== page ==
Wednesday, December 19, 2007

Some RAID10 performance numbers

I've been using Linux software raid (md) for a very long time - more or less since the beginning, and it's quite honestly been great to me. I've always deployed in a raid5 configuration and never gave much thought to the other levels. Recently, raid10 became available. Not raid1+0 but was is considered (by some) to be a non-standard raid10 implementation which allows a non-even number of components to comprise the (usual) raid1 portion. See the wikipedia article and 'man md' for more details.
Some notes about the hardware and setup:

  • the kernel is, openSUSE "default" kernel
  • the CPU is an AMD x86-64, x2 3600+ in power-saving mode (1000 MHz)
  • the motherboard is an EPoX MF570SLI which uses the nVidia MCP55 SATA controller (PCIe)
  • the drives are 3 different makes of SATA II, 7200 rpm
  • each drive is capable of not more than 75 MiB/s (at best - the outermost tracks) and closer to 70 MiB/s the portions of the disk involved in these tests
  • each drive is partitioned, identically, into 4 partitions. This test involves the third partition, 4 GiB in size, which is 2 GiB from the start.
  • the system was largely idle but does other things
  • the system has 1 GiB of RAM
  • the raid was created with:
    mdadm --create /dev/md2 --level=${level} --raid-devices=3 --spare-devices=0 --layout=${format} --chunk=256 --assume-clean --metadata=1.0 ${DEVICES}
  • the deadline I/O scheduler was used on each component drive
  • the stripe_sizes and caches, queues sizes, and flusher parameters were left at their defaults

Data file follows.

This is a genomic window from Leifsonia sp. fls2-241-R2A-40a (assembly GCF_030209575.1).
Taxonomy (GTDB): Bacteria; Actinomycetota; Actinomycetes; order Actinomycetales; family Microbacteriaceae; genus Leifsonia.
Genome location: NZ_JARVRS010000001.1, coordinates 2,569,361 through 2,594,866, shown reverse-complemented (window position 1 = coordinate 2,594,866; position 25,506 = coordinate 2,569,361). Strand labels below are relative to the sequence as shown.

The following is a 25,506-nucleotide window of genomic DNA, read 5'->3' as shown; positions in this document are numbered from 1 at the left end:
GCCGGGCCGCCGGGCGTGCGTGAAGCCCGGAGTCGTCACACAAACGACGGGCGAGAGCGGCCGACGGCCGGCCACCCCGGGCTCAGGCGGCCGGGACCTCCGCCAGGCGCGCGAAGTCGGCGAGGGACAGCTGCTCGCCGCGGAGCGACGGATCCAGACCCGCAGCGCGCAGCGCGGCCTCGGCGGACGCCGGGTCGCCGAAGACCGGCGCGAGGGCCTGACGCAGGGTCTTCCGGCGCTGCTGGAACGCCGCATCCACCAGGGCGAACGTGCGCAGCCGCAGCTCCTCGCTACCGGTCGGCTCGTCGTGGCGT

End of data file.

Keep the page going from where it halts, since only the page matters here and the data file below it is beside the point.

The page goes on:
• the caches were dropped before each invocation of 'dd':
    echo 3 > /proc/sys/vm/drop_caches
  • the 'write' portion consisted of this dd invocation:
    dd if=/dev/zero of=/dev/md2 bs=256K count=15000 conv=fdatasync
  • the 'read' portion consisted of this dd invocation:
    dd if=/dev/md2 of=/dev/null bs=256K count=15000
  • I did not test any chunk size other than 256K but probably will in the future.
  • I can supply the entire test script if necessary (I intend on doing this in the future, after some additional refinement.)
It is also worthwhile to note that these tests involve the block layer and not the filesystem layer, and are not intended to be a my-raid-is-faster-than-your-raid test but instead a (brief) exploration into raid10 on Linux md. I chose to compare it against raid0 and raid5 as these are common and more likely to be well understood.
The Results:
The results are all in MiB/s.
NOTE: As of 2007-Dec-30 I have updated the table (but not the chart, yet) with more representative numbers. I removed some run-time noise and ran each test 3 times, taking the mean average.
level format Writing Reading Writing (Degraded) Reading (Degraded)
raid5 left-asymmetric 55 129 46 124
raid5 left-symmetric 54 123 50 122
raid5 right-asymmetric 54 124 49 124
raid5 right-symmetric 54 128 49 116
raid10 n2 103 95 103 104
raid10 o2 102 94 100 102
raid10 f2 97 162 97 51
raid0 - 205 186 n/a n/a